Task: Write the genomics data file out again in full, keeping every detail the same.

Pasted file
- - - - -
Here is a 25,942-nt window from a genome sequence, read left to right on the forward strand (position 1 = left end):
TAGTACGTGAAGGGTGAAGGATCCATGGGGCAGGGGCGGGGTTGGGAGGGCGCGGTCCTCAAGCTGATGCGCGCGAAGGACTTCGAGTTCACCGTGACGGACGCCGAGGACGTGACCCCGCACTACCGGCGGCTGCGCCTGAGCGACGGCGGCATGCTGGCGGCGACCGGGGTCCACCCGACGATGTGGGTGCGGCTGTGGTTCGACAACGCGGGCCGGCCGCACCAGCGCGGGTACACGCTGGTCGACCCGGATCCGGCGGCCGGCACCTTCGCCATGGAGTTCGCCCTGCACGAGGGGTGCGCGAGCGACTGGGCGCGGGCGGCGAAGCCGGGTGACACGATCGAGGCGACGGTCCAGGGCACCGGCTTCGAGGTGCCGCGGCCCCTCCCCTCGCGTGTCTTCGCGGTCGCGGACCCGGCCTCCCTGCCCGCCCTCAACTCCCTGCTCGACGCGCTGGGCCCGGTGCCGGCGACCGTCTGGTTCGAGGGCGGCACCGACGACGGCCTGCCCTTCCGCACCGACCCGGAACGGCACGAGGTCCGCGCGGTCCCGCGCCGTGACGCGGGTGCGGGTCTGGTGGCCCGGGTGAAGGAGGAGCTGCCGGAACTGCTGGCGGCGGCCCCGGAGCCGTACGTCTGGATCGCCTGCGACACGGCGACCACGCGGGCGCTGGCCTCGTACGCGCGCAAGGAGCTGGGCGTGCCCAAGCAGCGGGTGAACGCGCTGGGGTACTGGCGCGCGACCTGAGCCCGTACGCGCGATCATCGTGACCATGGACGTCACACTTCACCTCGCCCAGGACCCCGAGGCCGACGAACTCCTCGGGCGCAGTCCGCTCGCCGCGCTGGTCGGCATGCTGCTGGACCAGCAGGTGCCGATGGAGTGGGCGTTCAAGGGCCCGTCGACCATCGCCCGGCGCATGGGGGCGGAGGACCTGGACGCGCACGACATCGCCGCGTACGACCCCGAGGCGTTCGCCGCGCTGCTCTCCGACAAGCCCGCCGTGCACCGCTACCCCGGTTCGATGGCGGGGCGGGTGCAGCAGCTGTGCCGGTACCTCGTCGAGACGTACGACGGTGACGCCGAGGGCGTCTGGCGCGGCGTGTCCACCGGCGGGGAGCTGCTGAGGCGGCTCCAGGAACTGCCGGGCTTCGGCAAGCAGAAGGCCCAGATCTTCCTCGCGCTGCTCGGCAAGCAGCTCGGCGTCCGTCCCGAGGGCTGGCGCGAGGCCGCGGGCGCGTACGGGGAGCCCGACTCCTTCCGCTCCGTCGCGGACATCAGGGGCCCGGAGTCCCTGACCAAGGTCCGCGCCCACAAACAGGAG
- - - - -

Here is a 25,942-nt window from a genome sequence, read left to right on the forward strand (position 1 = left end):
TAGTACGTGAAGGGTGAAGGATCCATGGGGCAGGGGCGGGGTTGGGAGGGCGCGGTCCTCAAGCTGATGCGCGCGAAGGACTTCGAGTTCACCGTGACGGACGCCGAGGACGTGACCCCGCACTACCGGCGGCTGCGCCTGAGCGACGGCGGCATGCTGGCGGCGACCGGGGTCCACCCGACGATGTGGGTGCGGCTGTGGTTCGACAACGCGGGCCGGCCGCACCAGCGCGGGTACACGCTGGTCGACCCGGATCCGGCGGCCGGCACCTTCGCCATGGAGTTCGCCCTGCACGAGGGGTGCGCGAGCGACTGGGCGCGGGCGGCGAAGCCGGGTGACACGATCGAGGCGACGGTCCAGGGCACCGGCTTCGAGGTGCCGCGGCCCCTCCCCTCGCGTGTCTTCGCGGTCGCGGACCCGGCCTCCCTGCCCGCCCTCAACTCCCTGCTCGACGCGCTGGGCCCGGTGCCGGCGACCGTCTGGTTCGAGGGCGGCACCGACGACGGCCTGCCCTTCCGCACCGACCCGGAACGGCACGAGGTCCGCGCGGTCCCGCGCCGTGACGCGGGTGCGGGTCTGGTGGCCCGGGTGAAGGAGGAGCTGCCGGAACTGCTGGCGGCGGCCCCGGAGCCGTACGTCTGGATCGCCTGCGACACGGCGACCACGCGGGCGCTGGCCTCGTACGCGCGCAAGGAGCTGGGCGTGCCCAAGCAGCGGGTGAACGCGCTGGGGTACTGGCGCGCGACCTGAGCCCGTACGCGCGATCATCGTGACCATGGACGTCACACTTCACCTCGCCCAGGACCCCGAGGCCGACGAACTCCTCGGGCGCAGTCCGCTCGCCGCGCTGGTCGGCATGCTGCTGGACCAGCAGGTGCCGATGGAGTGGGCGTTCAAGGGCCCGTCGACCATCGCCCGGCGCATGGGGGCGGAGGACCTGGACGCGCACGACATCGCCGCGTACGACCCCGAGGCGTTCGCCGCGCTGCTCTCCGACAAGCCCGCCGTGCACCGCTACCCCGGTTCGATGGCGGGGCGGGTGCAGCAGCTGTGCCGGTACCTCGTCGAGACGTACGACGGTGACGCCGAGGGCGTCTGGCGCGGCGTGTCCACCGGCGGGGAGCTGCTGAGGCGGCTCCAGGAACTGCCGGGCTTCGGCAAGCAGAAGGCCCAGATCTTCCTCGCGCTGCTCGGCAAGCAGCTCGGCGTCCGTCCCGAGGGCTGGCGCGAGGCCGCGGGCGCGTACGGGGAGCCCGACTCCTTCCGCTCCGTCGCGGACATCAGGGGCCCGGAGTCCCTGACCAAGGTCCGCGCCCACAAACAGGAG